A rugby ball is an elongated ellipsoidal ball used in rugby football. Its measurements and weight are specified by the World Rugby and Rugby League International Federation, the governing bodies for both codes, rugby union and rugby league respectively.
William Gilbert, and Richard Lindon started making footballs for the neighbouring Rugby School in 1823. The balls had an inner-tube made of a pig's bladder. Both men owned boot and shoe making businesses located close to Rugby school. In 1870, Richard Lindon introduced rubber inner-tubes and because of the pliability of rubber, the shape gradually changed from a sphere to an egg. Lindon and Bernardo Solano started making balls for Rugby School out of hand stitched, leather casings and pigs' bladders. The rugby ball's distinctive shape is supposedly due to the pig's bladder, although early balls were more plum-shape than oval. The balls varied in size in the beginning depending upon how large the pig's bladder was.
Lindon's wife was responsible for inflating the pigs' bladders. Unfortunately, this job didn't exactly meet current health and safety standards; if the bladder was diseased, this was going into Mrs Lindon's lungs. In fact, she contracted a lung diseased thought to have come from years of blowing up pig's bladders, and died.
Roughly around 1862 Richard Lindon was desperate to find a replacement for the pig’s bladder and used an India rubber bladder instead. India rubber was too tough to inflate by mouth and so having been inspired by air syringes, he created a larger brass version to inflate his rugby balls. Lindon also claimed to invent the rugby ball and its distinctive oval shape but he didn't patent either the ball, the bladder or the pump. By the 1880s there were several manufacturers of 'footballs' in England all using the same process.
The size and shape of the ball was not written into the rules until 1892, when it was determined as follows: - Length 11 to 11 1/4 inches - Circumference (end on) 30 to 31 inches - Circumference (in width) 25 1/2 to 26 inches - Weight: 12 to 13 ounces - Hand sewn with not less than 8 stitches to the inch
The introduction of synthetic footballs over the traditional leather balls, in both rugby codes, was originally governed by weather conditions. If the playing surface was wet, the synthetic ball was used, as it didn't absorb water and become heavy. Eventually, the leather balls were phased out completely. Polyester is used as backing material to hold the ball's oval shape, along with additional material for grips to enhance performance. The ball is stitched with polyester thread and coated with wax to make it more water-resistant.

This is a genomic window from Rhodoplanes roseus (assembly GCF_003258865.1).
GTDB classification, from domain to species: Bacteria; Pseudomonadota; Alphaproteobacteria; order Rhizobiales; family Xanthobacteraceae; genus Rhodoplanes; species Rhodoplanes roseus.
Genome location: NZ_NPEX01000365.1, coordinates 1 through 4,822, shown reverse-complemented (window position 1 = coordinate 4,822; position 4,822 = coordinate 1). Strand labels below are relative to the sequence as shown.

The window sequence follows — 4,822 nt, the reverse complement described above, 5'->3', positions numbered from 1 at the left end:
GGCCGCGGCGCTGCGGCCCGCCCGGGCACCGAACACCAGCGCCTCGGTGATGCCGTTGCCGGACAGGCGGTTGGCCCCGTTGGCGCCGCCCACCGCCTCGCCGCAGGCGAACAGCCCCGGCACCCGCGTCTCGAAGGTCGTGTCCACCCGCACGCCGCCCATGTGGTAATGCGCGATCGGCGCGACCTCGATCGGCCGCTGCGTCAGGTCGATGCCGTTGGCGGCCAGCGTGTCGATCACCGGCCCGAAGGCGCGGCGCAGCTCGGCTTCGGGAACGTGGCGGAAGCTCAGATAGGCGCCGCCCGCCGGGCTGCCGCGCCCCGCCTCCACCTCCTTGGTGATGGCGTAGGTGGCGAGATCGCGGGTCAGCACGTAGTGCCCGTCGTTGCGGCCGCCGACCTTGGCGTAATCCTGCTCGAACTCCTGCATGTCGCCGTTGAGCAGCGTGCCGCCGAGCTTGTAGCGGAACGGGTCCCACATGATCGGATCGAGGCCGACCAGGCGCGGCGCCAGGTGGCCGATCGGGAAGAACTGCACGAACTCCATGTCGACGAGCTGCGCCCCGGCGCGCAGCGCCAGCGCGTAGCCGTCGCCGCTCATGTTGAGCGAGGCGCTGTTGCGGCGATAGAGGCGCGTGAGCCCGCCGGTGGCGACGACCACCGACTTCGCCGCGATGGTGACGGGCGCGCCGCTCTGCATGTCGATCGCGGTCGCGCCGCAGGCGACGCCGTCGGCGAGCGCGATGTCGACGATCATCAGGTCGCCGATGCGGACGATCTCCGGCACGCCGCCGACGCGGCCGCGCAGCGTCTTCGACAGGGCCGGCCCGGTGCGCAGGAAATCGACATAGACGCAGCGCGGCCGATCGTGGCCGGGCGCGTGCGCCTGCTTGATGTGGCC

The rugby ball used in rugby union is a prolate spheroid essentially elliptical in profile. Traditionally made of brown leather, modern footballs are manufactured in a variety of colors and patterns. A regulation football is 28–30 cm (11–12 in) long and 58–62 cm (23–24 in) in circumference at its widest point. It weighs 410–460 g (14–16 oz) and is inflated to 65.7–68.8 kPa (9.5–10.0 psi).
In 1980, leather-encased balls, which were prone to water-logging, were replaced with balls encased in synthetic waterproof materials. The Gilbert Synergie was the match ball of the 2007 Rugby World Cup.
Rugby league is played with a prolate spheroid shaped football which is inflated with nitrogen. A referee will stop play immediately if the ball does not meet the requirements of size and shape. Traditionally made of brown leather, modern footballs are synthetic and manufactured in a variety of colours and patterns. Senior competitions should use light coloured balls to allow spectators to see the ball more easily. The football used in rugby league is known as "international size" or "size 5" and is approximately 27 cm (11 in) long and 60 cm (24 in) in circumference at its widest point. Smaller-sized balls are used for junior versions of the game, such as "Mini" and "Mod". A full size ball weighs between 383 and 440 g (13.5 and 15.5 oz). Rugby league footballs are slightly more pointed than rugby union footballs and larger than American footballs.
- The pioneers on Rugby Football History
- Simon Hawkesley. Official Richard Lindon Site Archived 2007-03-11 at the Wayback Machine. Retrieved 7 August 2008.
- The history of the rugby ball by Paul Wassell, 15 Oct 2016
- Blood, mud and aftershave in The Observer Sunday February 5, 2006, Section B is for Ball by Oliver Price
- What are rugby balls made of? by Craig Berman on Sports Rec, 4 Sep 2009
- "Rugby Union: Law 2 – The ball". Web.archive.org. 15 January 2007. Archived from the original on January 15, 2007. Retrieved 30 May 2011. Cite uses deprecated parameter
- RLIF: Laws of the Game, published October 2017
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